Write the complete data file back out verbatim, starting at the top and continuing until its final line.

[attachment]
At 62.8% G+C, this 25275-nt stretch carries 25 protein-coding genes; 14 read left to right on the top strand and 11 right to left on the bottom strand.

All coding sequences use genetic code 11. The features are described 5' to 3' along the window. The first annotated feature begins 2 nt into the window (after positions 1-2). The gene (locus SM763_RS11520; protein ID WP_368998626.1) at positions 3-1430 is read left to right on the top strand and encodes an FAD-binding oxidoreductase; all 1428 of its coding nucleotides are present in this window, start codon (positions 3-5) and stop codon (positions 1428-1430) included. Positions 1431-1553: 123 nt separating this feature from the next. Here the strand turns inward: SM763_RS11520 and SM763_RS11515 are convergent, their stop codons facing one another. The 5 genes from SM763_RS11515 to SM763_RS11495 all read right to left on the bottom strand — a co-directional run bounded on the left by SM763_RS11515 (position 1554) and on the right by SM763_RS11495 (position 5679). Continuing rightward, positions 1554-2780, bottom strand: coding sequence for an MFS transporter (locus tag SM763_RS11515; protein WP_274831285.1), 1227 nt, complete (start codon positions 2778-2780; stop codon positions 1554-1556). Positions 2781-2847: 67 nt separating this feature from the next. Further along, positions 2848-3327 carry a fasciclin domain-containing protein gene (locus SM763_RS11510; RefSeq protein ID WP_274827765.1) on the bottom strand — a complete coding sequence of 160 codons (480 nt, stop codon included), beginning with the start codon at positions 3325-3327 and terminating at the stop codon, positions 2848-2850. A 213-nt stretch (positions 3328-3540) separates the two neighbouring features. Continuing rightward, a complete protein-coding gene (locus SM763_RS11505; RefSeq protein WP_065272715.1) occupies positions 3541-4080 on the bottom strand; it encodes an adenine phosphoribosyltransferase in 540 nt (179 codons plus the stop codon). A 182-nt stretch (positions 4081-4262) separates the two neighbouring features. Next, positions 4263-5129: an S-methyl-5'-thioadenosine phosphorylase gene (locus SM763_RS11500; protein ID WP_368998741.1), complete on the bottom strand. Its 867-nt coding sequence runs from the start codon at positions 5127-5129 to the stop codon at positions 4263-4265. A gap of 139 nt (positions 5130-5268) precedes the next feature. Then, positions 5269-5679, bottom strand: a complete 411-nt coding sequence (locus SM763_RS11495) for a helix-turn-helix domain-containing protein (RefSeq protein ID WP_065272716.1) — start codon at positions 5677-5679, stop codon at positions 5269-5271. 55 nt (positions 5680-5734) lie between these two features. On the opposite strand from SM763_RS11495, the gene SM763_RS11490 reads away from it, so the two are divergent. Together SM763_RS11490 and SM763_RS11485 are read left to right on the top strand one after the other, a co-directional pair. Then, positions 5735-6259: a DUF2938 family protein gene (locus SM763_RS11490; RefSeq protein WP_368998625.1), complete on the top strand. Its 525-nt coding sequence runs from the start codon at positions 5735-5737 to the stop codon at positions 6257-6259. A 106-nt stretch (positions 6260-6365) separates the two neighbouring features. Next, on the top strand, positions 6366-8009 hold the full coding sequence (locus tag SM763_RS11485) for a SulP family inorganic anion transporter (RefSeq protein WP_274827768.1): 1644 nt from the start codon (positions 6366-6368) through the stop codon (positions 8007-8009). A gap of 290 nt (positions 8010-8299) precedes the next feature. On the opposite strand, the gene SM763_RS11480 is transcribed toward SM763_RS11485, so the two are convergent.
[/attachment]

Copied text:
At 62.8% G+C, this 25275-nt stretch carries 25 protein-coding genes; 14 read left to right on the top strand and 11 right to left on the bottom strand.

All coding sequences use genetic code 11. The features are described 5' to 3' along the window. The first annotated feature begins 2 nt into the window (after positions 1-2). The gene (locus SM763_RS11520; protein ID WP_368998626.1) at positions 3-1430 is read left to right on the top strand and encodes an FAD-binding oxidoreductase; all 1428 of its coding nucleotides are present in this window, start codon (positions 3-5) and stop codon (positions 1428-1430) included. Positions 1431-1553: 123 nt separating this feature from the next. Here the strand turns inward: SM763_RS11520 and SM763_RS11515 are convergent, their stop codons facing one another. The 5 genes from SM763_RS11515 to SM763_RS11495 all read right to left on the bottom strand — a co-directional run bounded on the left by SM763_RS11515 (position 1554) and on the right by SM763_RS11495 (position 5679). Continuing rightward, positions 1554-2780, bottom strand: coding sequence for an MFS transporter (locus tag SM763_RS11515; protein WP_274831285.1), 1227 nt, complete (start codon positions 2778-2780; stop codon positions 1554-1556). Positions 2781-2847: 67 nt separating this feature from the next. Further along, positions 2848-3327 carry a fasciclin domain-containing protein gene (locus SM763_RS11510; RefSeq protein ID WP_274827765.1) on the bottom strand — a complete coding sequence of 160 codons (480 nt, stop codon included), beginning with the start codon at positions 3325-3327 and terminating at the stop codon, positions 2848-2850. A 213-nt stretch (positions 3328-3540) separates the two neighbouring features. Continuing rightward, a complete protein-coding gene (locus SM763_RS11505; RefSeq protein WP_065272715.1) occupies positions 3541-4080 on the bottom strand; it encodes an adenine phosphoribosyltransferase in 540 nt (179 codons plus the stop codon). A 182-nt stretch (positions 4081-4262) separates the two neighbouring features. Next, positions 4263-5129: an S-methyl-5'-thioadenosine phosphorylase gene (locus SM763_RS11500; protein ID WP_368998741.1), complete on the bottom strand. Its 867-nt coding sequence runs from the start codon at positions 5127-5129 to the stop codon at positions 4263-4265. A gap of 139 nt (positions 5130-5268) precedes the next feature. Then, positions 5269-5679, bottom strand: a complete 411-nt coding sequence (locus SM763_RS11495) for a helix-turn-helix domain-containing protein (RefSeq protein ID WP_065272716.1) — start codon at positions 5677-5679, stop codon at positions 5269-5271. 55 nt (positions 5680-5734) lie between these two features. On the opposite strand from SM763_RS11495, the gene SM763_RS11490 reads away from it, so the two are divergent. Together SM763_RS11490 and SM763_RS11485 are read left to right on the top strand one after the other, a co-directional pair. Then, positions 5735-6259: a DUF2938 family protein gene (locus SM763_RS11490; RefSeq protein WP_368998625.1), complete on the top strand. Its 525-nt coding sequence runs from the start codon at positions 5735-5737 to the stop codon at positions 6257-6259. A 106-nt stretch (positions 6260-6365) separates the two neighbouring features. Next, on the top strand, positions 6366-8009 hold the full coding sequence (locus tag SM763_RS11485) for a SulP family inorganic anion transporter (RefSeq protein WP_274827768.1): 1644 nt from the start codon (positions 6366-6368) through the stop codon (positions 8007-8009). A gap of 290 nt (positions 8010-8299) precedes the next feature. On the opposite strand, the gene SM763_RS11480 is transcribed toward SM763_RS11485, so the two are convergent.